On vacation I finally had time to update my music using itune’s Genius recommendations. I stayed up really late because I was having such a good time discovering Emily Bell, Ed Sheeran, The Peach Kings, Kim Logan and my favorite Audra Mae & The Almighty Sound. Reading Keith Richard’s biography reminded me of how I’ve made the mistake of allowing music to be shoved to the bottom of my priority list.
I loved his passion for music that began by singing in a choir where he learned so much from a choir director who had been kicked out of Oxford with a questionable background. This made me laugh, because when I joined Girl Scouts in 9th grade, our leader was an alcoholic & she was also wonderful. I learned a lot from her while the ice cubes swirled in the glass she always held. The Director of our summer church camp was also an alcoholic who taught me to truly love nature……we weren’t so protected back then & still learned a lot at the same time.
Keith also addresses being bullied as a significant part of his school life. My family moved in the middle of seventh grade which set me up as an easy target & it was Diane Butler who terrorized me. Even today, with public support, it’s hard to deal successfully with bullies.
Music was a central anchor of my life growing up in the cauldron of the 60’s. Keith says playing guitar was more important than getting laid. I remember how inspiring music was & is. I played my first 45 (Petula Clark’s “Downtown”) so many times over & over, I thought my Father was going to lose his mind.
The first serious purchase of my life with my rolled up quarters, nickels & dimes from waitressing was a stereo from Radio Shack. How that money was spent so “foolishly” shocked my Mother so much she used it as a rationalization to steal my tip money from me.
My love for music had to overcome my elementary school beginnings with music. I attempted to play the Flutophone (plastic recorder) and completely failed. I begged my music teacher to believe me before the big concert & she laughed with disbelief. Only Kyle Cook who sat next to me, in the concert, figured out I was not blowing into it, just moving my fingers aimlessly.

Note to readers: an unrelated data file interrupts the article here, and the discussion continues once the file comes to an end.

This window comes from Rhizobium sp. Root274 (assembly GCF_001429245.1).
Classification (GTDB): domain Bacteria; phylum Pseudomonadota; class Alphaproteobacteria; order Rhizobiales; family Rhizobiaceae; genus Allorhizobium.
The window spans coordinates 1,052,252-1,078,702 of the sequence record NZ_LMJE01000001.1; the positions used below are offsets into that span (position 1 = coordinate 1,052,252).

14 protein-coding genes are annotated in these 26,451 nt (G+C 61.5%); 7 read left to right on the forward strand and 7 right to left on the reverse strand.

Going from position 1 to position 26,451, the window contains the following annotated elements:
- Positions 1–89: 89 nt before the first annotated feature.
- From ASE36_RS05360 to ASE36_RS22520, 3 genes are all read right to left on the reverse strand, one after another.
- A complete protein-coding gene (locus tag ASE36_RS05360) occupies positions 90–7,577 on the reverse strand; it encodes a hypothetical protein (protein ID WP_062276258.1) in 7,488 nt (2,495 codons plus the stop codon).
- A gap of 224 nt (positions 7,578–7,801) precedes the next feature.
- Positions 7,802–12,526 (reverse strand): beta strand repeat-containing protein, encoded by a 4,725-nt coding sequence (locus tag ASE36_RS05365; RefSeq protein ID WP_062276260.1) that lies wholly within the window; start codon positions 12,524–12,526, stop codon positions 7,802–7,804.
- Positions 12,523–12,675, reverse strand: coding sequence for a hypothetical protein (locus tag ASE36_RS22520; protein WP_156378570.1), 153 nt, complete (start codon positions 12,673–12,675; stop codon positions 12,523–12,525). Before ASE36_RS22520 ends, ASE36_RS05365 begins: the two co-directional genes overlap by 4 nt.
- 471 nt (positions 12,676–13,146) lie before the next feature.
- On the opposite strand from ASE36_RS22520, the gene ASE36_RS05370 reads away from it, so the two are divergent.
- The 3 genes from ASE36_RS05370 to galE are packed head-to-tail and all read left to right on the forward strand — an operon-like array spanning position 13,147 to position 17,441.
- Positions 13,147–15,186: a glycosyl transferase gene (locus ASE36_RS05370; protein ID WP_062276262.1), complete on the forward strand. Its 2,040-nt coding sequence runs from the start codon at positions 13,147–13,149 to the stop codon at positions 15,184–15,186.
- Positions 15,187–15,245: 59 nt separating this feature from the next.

It is still a mystery to me how anyone can read music without writing the letters underneath. I won’t even begin to describe my middle school struggle with the violin.
I’m so lucky that music has provided the drummer’s back beat to the rhythm of my life growing up. The exciting pulse of rock along with the raw edge of the blues. I still remember the glory of the first time I listened on a boyfriend’s headphones even though I don’t remember the boy.
I’m sorry I lost track of keeping current while raising children & fell out of the habit of pursuing sound. I’m grateful Keith brought me back. Music is so much fun, why do people my age get stuck in the old & familiar? It’s being open to new possibilities that helps us age a touch more gracefully.
Music can shift my mood in a heart beat & if I exercise without it I don’t try as hard.
More about Keith: I’m really glad he doesn’t credit his past drug use with his creativity. He comes across as genuine & blessed with passion. Anyone who plays guitar would gain from reading his book Life. He goes into great depth which gave me even more respect for his talent. Really a solid read, very enjoyable.